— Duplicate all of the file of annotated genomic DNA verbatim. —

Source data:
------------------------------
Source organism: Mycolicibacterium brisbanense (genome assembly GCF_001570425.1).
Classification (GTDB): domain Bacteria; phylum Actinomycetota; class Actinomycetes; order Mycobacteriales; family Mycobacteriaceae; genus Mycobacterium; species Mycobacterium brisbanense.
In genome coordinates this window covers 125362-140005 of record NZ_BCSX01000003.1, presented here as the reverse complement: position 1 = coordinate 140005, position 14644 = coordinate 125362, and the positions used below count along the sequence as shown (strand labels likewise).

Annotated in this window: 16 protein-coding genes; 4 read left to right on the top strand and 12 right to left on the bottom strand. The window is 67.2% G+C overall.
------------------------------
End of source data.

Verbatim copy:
Source organism: Mycolicibacterium brisbanense (genome assembly GCF_001570425.1).
Classification (GTDB): domain Bacteria; phylum Actinomycetota; class Actinomycetes; order Mycobacteriales; family Mycobacteriaceae; genus Mycobacterium; species Mycobacterium brisbanense.
In genome coordinates this window covers 125362-140005 of record NZ_BCSX01000003.1, presented here as the reverse complement: position 1 = coordinate 140005, position 14644 = coordinate 125362, and the positions used below count along the sequence as shown (strand labels likewise).

Annotated in this window: 16 protein-coding genes; 4 read left to right on the top strand and 12 right to left on the bottom strand. The window is 67.2% G+C overall.